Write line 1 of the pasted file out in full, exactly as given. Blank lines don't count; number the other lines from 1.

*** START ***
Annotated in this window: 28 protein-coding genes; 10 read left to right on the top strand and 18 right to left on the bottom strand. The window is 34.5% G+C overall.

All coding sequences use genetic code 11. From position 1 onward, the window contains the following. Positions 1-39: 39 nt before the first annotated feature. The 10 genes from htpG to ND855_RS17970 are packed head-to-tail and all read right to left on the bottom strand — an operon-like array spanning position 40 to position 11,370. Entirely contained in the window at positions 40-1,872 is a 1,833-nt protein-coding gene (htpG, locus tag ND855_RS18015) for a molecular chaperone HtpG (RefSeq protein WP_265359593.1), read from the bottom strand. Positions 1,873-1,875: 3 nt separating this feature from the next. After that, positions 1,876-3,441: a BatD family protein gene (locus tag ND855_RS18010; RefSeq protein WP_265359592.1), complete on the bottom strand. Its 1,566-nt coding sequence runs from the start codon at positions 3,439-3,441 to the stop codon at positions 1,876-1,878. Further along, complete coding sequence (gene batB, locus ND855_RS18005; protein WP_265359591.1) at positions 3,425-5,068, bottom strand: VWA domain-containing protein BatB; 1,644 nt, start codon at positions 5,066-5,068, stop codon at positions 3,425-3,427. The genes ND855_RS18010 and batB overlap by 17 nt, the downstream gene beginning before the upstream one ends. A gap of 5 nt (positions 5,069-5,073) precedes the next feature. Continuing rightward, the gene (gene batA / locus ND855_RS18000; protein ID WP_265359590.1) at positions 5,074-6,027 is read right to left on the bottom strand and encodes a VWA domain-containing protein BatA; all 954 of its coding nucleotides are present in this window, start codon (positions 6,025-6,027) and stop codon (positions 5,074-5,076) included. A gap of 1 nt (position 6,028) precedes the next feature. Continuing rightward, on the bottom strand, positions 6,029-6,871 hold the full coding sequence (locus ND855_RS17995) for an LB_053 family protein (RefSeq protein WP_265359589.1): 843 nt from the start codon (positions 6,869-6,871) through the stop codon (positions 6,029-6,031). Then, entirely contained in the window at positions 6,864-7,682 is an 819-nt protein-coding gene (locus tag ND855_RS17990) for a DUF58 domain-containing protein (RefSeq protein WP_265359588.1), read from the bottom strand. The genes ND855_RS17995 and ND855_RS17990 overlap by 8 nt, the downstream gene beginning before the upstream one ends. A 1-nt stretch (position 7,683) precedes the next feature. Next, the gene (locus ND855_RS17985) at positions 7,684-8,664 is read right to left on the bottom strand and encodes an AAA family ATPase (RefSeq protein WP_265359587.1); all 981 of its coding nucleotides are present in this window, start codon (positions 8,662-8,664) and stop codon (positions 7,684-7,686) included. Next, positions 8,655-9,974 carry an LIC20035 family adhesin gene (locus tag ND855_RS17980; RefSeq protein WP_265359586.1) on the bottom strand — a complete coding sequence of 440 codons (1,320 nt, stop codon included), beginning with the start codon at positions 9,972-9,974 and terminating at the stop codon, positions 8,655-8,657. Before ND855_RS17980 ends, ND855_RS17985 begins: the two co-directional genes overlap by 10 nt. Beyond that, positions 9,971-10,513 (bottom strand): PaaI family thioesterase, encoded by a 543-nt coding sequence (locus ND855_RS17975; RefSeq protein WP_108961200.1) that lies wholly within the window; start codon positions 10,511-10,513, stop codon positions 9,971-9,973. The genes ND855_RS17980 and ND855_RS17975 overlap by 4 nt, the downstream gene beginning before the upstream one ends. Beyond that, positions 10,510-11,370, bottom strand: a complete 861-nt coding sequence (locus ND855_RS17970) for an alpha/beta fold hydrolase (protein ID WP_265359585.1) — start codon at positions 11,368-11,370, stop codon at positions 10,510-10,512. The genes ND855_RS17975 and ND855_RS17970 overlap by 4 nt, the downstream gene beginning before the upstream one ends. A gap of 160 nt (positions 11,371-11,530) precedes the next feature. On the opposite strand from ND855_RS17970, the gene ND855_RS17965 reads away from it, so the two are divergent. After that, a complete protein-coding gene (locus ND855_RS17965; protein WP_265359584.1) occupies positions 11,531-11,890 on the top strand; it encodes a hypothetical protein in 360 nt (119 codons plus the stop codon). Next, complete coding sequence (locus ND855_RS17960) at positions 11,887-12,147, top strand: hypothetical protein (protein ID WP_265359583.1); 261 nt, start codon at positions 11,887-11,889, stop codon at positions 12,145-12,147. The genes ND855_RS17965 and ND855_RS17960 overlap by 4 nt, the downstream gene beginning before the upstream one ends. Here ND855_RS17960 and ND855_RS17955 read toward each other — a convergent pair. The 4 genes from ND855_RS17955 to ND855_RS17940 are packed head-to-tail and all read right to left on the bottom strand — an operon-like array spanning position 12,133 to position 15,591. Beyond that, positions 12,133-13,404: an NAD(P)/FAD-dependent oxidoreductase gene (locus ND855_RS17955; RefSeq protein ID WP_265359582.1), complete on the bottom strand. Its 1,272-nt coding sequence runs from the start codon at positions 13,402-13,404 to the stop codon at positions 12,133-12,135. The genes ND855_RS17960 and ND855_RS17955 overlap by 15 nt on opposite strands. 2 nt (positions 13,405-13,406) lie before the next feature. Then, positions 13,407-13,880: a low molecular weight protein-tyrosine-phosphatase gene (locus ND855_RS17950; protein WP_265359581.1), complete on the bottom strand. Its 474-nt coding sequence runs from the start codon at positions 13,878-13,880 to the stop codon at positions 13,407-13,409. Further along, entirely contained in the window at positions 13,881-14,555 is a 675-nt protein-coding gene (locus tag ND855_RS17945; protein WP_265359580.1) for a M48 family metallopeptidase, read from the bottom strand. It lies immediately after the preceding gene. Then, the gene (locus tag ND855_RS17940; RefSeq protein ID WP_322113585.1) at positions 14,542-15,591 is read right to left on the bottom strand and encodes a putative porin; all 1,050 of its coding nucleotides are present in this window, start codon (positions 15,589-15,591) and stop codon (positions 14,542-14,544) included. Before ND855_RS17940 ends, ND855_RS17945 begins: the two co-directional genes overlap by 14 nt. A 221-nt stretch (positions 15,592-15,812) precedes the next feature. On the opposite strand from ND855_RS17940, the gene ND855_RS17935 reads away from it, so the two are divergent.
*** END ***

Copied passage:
Annotated in this window: 28 protein-coding genes; 10 read left to right on the top strand and 18 right to left on the bottom strand. The window is 34.5% G+C overall.